A day of financial reckoning has arrived for 1.6 million Australians as JobSeeker rates are slashed, and many risk being penalised further due to confusing new rules which people are struggling to decipher.
“It’s extremely alarming how little communication has gone out and how unclear it is,” Kristin O’Connell, of the Australian Unemployed Workers Union, told The New Daily.
From Friday, the coronavirus supplement will be reduced from $550 to just $250 a fortnight, leaving people on the Centrelink welfare payment with a $150 hole in their budgets each week.
From Monday, mutual obligations – tasks which recipients must do or risk losing their payments – will resume after being paused.
During this time, people could engage with job providers voluntarily but were not penalised for not doing so.
The reduced coronavirus supplement runs until December 31, when recipients will return to the $40 a day allowance of the original payment.
They’ve pointed to soaring unemployment rates, lack of jobs in the market, and the financial hit to the national economy.
Advocates also fear the ending of eviction moratoriums, with some tenants to face paying back outstanding rent – or being kicked out.
Meanwhile, with JobKeeper splitting into a two-tier system and eligibility rules changing from Monday, economists predict jobs will be lost and even more Australians will be forced into Centrelink queues.
Ms O’Connell, the AUWU’s communications coordinator, said the impact of all these changes happening at once can lead to confusion, and potentially penalise vulnerable people for missing their obligations.
An extra 800,000 people started receiving JobSeeker in the early stages of the pandemic, with 1.62 million on the payment as of July this year.
Ms O’Connell said she worried about how hundreds of thousands of people would handle the mandatory mutual obligations system for the first time, claiming little information had been shared by Centrelink or the employment department.
“Some will understand mutual obligations, but many aren’t familiar with it. Even if they were trying to engage with a job agency before, if they made a mistake, they wouldn’t be penalised. We don’t know if that will change,” she said.
“They need to give people clear information.”
Advisories posted on the Services Australia website state mutual obligation requirements “may apply to” recipients, and recommended people speak to job providers for specifics.
The department warned, “we may suspend your payment” if obligations weren’t met.
“You must do [mutual obligations] from 28 September 2020,” the website stated, noting recipients in Victoria were exempt from penalties.
“You’ll get an SMS from the Department of Education, Skills and Employment about this.”
Ms O’Connell said AUWU members reported receiving one text message from the department in recent weeks, warning of the reintroduction of mutual obligations – which she said was not good enough.
“We’re extremely worried about people who aren’t familiar with the system to begin with, and the short time between the announcement last Friday and the changes applying from Monday, will mean people haven’t had time to notice a change is coming,” she said.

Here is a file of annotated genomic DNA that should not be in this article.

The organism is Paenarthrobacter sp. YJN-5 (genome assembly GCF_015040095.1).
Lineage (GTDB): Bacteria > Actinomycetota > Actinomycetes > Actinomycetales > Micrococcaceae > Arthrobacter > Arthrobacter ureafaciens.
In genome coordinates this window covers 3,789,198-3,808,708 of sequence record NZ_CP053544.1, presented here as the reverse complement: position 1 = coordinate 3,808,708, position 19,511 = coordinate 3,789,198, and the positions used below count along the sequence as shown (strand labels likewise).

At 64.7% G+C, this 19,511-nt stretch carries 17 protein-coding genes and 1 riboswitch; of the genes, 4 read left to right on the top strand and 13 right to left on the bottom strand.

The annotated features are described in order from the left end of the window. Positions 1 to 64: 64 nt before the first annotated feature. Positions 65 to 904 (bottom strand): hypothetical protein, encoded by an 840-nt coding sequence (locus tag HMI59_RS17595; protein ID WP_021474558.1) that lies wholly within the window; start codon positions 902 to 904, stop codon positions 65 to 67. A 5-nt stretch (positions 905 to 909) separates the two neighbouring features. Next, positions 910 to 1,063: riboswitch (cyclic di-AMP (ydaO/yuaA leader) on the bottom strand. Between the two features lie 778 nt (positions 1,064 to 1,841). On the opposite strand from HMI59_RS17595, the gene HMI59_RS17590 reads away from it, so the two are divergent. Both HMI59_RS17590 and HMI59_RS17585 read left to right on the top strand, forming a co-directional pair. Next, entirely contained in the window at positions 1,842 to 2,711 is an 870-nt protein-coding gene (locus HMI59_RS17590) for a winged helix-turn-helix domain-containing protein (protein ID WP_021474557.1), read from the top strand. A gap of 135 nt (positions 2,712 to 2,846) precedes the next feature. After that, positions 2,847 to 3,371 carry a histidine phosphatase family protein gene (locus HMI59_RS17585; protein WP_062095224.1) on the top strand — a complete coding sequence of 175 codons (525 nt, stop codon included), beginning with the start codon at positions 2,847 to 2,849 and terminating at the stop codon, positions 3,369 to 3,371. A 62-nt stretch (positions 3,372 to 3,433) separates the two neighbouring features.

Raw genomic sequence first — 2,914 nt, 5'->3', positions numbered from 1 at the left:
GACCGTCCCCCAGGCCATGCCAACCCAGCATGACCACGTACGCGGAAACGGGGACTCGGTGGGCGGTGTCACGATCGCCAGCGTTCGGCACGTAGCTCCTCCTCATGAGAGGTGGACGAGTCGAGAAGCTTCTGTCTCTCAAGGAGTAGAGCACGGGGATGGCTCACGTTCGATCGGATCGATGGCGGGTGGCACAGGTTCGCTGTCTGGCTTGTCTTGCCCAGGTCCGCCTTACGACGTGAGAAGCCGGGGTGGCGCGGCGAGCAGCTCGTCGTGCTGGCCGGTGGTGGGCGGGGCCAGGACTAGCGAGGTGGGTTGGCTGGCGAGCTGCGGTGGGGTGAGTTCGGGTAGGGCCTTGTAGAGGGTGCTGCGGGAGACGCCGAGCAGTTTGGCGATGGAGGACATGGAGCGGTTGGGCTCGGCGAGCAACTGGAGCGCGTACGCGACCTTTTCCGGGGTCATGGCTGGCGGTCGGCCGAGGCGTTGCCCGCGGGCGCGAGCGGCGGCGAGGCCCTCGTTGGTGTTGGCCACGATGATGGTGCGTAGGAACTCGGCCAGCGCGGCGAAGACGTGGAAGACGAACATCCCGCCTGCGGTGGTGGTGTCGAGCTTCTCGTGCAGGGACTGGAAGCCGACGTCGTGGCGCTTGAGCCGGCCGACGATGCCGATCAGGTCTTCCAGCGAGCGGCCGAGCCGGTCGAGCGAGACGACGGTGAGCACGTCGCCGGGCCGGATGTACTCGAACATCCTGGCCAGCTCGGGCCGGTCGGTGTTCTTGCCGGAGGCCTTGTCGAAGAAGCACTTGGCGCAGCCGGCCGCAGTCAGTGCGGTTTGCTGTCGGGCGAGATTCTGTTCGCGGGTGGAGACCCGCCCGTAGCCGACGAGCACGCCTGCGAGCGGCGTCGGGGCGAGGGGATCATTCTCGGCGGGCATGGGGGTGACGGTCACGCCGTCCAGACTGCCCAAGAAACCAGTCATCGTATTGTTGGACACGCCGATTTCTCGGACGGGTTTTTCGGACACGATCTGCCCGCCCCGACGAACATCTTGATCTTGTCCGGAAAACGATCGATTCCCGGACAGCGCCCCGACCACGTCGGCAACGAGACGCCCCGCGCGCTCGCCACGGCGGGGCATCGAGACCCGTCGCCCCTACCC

“People may not fully grasp the implications of not upholding their requirements.”
The Community and Public Sector Union, representing Centrelink employees, has also called for mutual obligations to remain paused, as well as the reintroduced liquid assets test which creates a threshold for how much cash a person can have before receiving welfare.
“There are close to one million unemployed Australians today, and they are doing it tough. They do not need the added stress of losing their income support if they cannot meet an arbitrary test on their job-hunting efforts,” said CPSU National Secretary Melissa Donnelly.
“Our members want to help the government get this right, that’s why they are asking for the supplement to be maintained and for mutual obligation and the liquid asset waiting period to remain paused.”
The CPSU feared that people who withdrew some superannuation under the government’s early release scheme – which some three million Australians took advantage of – may disqualify some from JobSeeker, thanks to the extra cash in their bank accounts.
The union said it expected the changes “will put strain on” Centrelink staff and resources, with welfare recipients calling for information and fears of more people applying for welfare as JobKeeper is wound back.
The New Daily has contacted the Department of Employment and Services Australia for comment on how much communication has gone to welfare recipients and how much more will come before Monday, and whether leniency or grace periods apply before recipients face penalties.
Services Australia General Manager Hank Jongen said communication around mutual obligations was the responsibility of the employment department.
“[The department] have advised jobseekers of their obligations,” he told The New Daily.
“If a jobseeker is confused about their Mutual Obligation requirements, they should seek clarification with their JobActive or Disability Employment Services provider.”
The AUWU hand-delivered letters to the offices of Prime Minister Scott Morrison and employment minister Michaelia Cash on Thursday, pleading for more time before the changes are rolled out.
“We implore you to extend the mutual obligation suspension until the end of the year, or at the very least one month, to allow adequate time for thorough communication with people who rely on income support to live,” the letter said.
“All we ask is that mutual obligations not be reintroduced on the 28 September. Please allow time for a consultation and communication period before the reintroduction of any further mutual obligations penalties.”